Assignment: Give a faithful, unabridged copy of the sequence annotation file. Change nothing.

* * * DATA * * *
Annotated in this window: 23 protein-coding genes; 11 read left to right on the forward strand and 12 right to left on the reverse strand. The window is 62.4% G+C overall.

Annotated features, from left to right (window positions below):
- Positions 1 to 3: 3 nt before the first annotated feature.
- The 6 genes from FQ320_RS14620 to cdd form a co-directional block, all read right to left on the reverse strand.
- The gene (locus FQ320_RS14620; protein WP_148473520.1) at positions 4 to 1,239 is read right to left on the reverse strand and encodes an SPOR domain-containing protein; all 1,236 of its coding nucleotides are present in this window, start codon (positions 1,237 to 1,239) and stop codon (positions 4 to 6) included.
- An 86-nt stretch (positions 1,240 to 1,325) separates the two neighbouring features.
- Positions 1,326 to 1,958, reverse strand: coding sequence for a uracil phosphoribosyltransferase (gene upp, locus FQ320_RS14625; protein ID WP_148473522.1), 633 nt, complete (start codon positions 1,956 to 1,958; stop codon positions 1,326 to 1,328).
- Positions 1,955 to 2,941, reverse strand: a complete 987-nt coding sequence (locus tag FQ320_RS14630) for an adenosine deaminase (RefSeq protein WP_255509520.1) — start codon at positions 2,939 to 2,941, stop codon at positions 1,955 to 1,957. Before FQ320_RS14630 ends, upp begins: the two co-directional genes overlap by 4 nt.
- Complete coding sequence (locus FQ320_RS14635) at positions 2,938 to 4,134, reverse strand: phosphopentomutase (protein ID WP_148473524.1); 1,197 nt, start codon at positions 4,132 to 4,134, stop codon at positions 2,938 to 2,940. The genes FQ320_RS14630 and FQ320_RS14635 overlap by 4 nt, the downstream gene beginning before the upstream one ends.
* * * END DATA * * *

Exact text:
Annotated in this window: 23 protein-coding genes; 11 read left to right on the forward strand and 12 right to left on the reverse strand. The window is 62.4% G+C overall.

Annotated features, from left to right (window positions below):
- Positions 1 to 3: 3 nt before the first annotated feature.
- The 6 genes from FQ320_RS14620 to cdd form a co-directional block, all read right to left on the reverse strand.
- The gene (locus FQ320_RS14620; protein WP_148473520.1) at positions 4 to 1,239 is read right to left on the reverse strand and encodes an SPOR domain-containing protein; all 1,236 of its coding nucleotides are present in this window, start codon (positions 1,237 to 1,239) and stop codon (positions 4 to 6) included.
- An 86-nt stretch (positions 1,240 to 1,325) separates the two neighbouring features.
- Positions 1,326 to 1,958, reverse strand: coding sequence for a uracil phosphoribosyltransferase (gene upp, locus FQ320_RS14625; protein ID WP_148473522.1), 633 nt, complete (start codon positions 1,956 to 1,958; stop codon positions 1,326 to 1,328).
- Positions 1,955 to 2,941, reverse strand: a complete 987-nt coding sequence (locus tag FQ320_RS14630) for an adenosine deaminase (RefSeq protein WP_255509520.1) — start codon at positions 2,939 to 2,941, stop codon at positions 1,955 to 1,957. Before FQ320_RS14630 ends, upp begins: the two co-directional genes overlap by 4 nt.
- Complete coding sequence (locus FQ320_RS14635) at positions 2,938 to 4,134, reverse strand: phosphopentomutase (protein ID WP_148473524.1); 1,197 nt, start codon at positions 4,132 to 4,134, stop codon at positions 2,938 to 2,940. The genes FQ320_RS14630 and FQ320_RS14635 overlap by 4 nt, the downstream gene beginning before the upstream one ends.